Professor Ravindra Datta
Professor Nikolaos K. Kazantzis
Professor John C. MacDonald
Professor David DiBiasio
Proton exchange membrane (PEM) fuel cells are one of the most promising clean energy technologies under development. The major advantages include electrical efficiencies of up to 55 %, high energy densities (relative to batteries), and low emissions. However, the main obstacles to commercialization of PEM fuel cells are related to the limitations of the proton conducting solid polymer electrolytes such as Nafion. These membranes are expensive, mechanically unfavorable at higher temperatures, and conduct protons only in the presence of water, which limits the fuel cell operating temperature to about 80 C. This in turn, results in low fuel cell performance due to slow electrode kinetics and virtually no CO tolerance. The potential operation of PEM fuel cells at higher temperature (above 100 C) can provide many advantages such as improved kinetics at the surface of electrode, which is especially important in methanol and CO-containing reformate feeds, and efficient heat rejection and water management. Another issue above 100 C is the reduction of electrochemical surface area of the electrodes due to shrinkage of electrolyte (Nafion phase) within the catalyst layers. This research work is thus focused on the development of nanocomposite proton exchange membranes (NCPEMs) which are chemically and mechanically more stable at higher temperatures and electrodes which can result into better fuel cell performance. These are composite materials with inorganic acidic nanoparticles incorporated within a host polymer electrolyte membrane such as Nafion. The target operating fuel cell temperature in this work is above 100 oC with relative humidity around 30 to 40 %. To achieve these targets, both theoretical and experimental investigations were undertaken to systematically develop these NCPEMs. Various experimental techniques, namely, TEOM (Tapered Element Oscillating Microbalance), Impedance Spectroscopy, MEA (membrane electrode assembly) testing, Ion Exchange Capacity, Scanning Electron Microscope (SEM), Optical Electronic Holography (OEH), Thermal Gravimetric Analysis (TGA), and Dynamic Mechanical Analysis (DMA) were employed to characterize the NCPEMs. A thermodynamic model was developed to describe sorption in proton-exchange membranes (PEMs), which can predict the complete sorption isotherm. A comprehensive proton transport model was also developed to describe proton diffusion in Nafion/(ZrO2/SO42-) nanocomposite membranes. The conductivity of the in situ sol-gel prepared Nafion/ (ZrO2/SO42-) nanocomposite membranes was accurately predicted by the model as a function of relative humidity (RH) without any fitted parameters. This transport model developed offers a theoretical framework for understanding the proton transfer in nanocomposite membranes and is an insightful guide in systematically developing high proton-conducting nanocomposite. Nafion-MO2(M = Zr, Si, Ti) nanocomposite membranes were synthesized with the goal to increase the proton conductivity and water retention by the membrane at higher temperatures and lower relative humidity (120 C, 40% RH) and also to improve the thermo-mechanical properties. The results obtained are promising and indicate that this is a potentially useful approach for developing PEMs with desirable properties. Finally, commercially available high temperature PBI (polybenzimidazole)-H3PO4 (phosphoric acid) gel membrane fuel cell was investigated in the temperature range of 160-180 C. This system exhibited very good and stable performance in this temperature range.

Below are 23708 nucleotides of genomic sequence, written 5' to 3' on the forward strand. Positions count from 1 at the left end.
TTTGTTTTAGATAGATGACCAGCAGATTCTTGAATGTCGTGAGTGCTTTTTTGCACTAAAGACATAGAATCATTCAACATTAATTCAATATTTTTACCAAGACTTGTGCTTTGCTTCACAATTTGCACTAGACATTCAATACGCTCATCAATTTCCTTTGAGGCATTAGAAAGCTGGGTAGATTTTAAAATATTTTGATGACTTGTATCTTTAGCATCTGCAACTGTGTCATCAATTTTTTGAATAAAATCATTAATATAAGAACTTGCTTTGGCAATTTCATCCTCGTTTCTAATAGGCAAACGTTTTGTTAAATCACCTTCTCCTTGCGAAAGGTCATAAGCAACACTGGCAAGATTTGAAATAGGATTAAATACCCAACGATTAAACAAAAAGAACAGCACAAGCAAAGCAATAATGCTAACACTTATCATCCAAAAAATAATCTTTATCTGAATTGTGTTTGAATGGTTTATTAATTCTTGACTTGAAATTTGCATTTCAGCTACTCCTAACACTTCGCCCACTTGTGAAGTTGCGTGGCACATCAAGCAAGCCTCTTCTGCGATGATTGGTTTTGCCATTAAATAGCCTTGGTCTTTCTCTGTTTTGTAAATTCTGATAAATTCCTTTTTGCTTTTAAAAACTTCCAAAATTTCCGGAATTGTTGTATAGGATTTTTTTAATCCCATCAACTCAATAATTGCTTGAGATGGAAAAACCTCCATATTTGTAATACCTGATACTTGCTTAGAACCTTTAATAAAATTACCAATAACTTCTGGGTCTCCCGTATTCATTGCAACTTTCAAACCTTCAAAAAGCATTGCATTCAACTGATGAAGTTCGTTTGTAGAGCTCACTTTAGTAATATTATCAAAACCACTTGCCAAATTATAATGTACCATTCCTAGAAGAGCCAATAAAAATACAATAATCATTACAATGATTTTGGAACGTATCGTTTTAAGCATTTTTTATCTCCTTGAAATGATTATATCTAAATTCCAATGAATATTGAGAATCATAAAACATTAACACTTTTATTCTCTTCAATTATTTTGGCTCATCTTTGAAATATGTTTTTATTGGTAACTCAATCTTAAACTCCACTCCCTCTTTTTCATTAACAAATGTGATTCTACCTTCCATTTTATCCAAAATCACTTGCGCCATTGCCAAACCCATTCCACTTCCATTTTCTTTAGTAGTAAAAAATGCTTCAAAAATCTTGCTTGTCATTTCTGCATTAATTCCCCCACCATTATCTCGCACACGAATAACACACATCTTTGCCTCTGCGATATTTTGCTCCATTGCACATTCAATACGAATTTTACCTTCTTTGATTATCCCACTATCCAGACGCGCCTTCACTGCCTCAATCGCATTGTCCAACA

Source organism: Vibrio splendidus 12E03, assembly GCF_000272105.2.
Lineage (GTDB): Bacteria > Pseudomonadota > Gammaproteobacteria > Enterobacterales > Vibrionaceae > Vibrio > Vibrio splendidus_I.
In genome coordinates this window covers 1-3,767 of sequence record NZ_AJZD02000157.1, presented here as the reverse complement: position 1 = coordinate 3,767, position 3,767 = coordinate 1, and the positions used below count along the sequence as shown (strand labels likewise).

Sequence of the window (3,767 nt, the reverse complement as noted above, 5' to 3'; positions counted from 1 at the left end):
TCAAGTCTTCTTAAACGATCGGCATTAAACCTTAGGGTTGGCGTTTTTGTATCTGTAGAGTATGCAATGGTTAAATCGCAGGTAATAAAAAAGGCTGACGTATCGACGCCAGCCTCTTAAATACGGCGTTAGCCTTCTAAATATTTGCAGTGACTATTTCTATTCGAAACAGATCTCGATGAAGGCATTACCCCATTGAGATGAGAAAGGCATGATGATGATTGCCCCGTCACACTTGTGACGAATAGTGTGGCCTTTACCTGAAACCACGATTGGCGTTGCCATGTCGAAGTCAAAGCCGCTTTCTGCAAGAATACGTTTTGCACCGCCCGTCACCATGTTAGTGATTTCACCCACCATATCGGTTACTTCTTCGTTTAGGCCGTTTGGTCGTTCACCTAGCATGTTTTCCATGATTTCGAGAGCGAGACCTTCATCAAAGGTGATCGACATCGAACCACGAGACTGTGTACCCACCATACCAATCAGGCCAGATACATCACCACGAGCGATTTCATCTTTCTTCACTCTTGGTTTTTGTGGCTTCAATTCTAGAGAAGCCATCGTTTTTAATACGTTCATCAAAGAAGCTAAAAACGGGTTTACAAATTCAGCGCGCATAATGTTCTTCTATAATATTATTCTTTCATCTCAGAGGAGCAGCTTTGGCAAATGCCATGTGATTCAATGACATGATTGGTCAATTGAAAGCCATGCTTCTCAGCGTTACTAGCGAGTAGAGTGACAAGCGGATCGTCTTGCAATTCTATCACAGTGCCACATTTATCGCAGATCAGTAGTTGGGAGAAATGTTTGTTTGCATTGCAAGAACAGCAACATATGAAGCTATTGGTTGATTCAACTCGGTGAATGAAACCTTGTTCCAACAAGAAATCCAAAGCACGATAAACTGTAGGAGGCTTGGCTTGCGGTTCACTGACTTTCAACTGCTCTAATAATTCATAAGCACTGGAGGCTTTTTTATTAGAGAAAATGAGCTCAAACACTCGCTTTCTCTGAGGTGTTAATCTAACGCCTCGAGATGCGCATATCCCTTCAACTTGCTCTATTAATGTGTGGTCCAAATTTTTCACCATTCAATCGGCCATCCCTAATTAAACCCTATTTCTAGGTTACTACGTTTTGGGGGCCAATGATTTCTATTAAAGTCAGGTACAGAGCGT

Worcester Polytechnic Institute
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Jalani, N. H. (2006). Development of Nanocomposite Polymer Electrolyte Membranes for Higher Temperature PEM Fuel Cells. Retrieved from https://digitalcommons.wpi.edu/etd-dissertations/75
Fuel Cells, Polymer, Composite, High Temperature, Nafion, Fuel cells, Nanostructured materials, Polyelectrolytes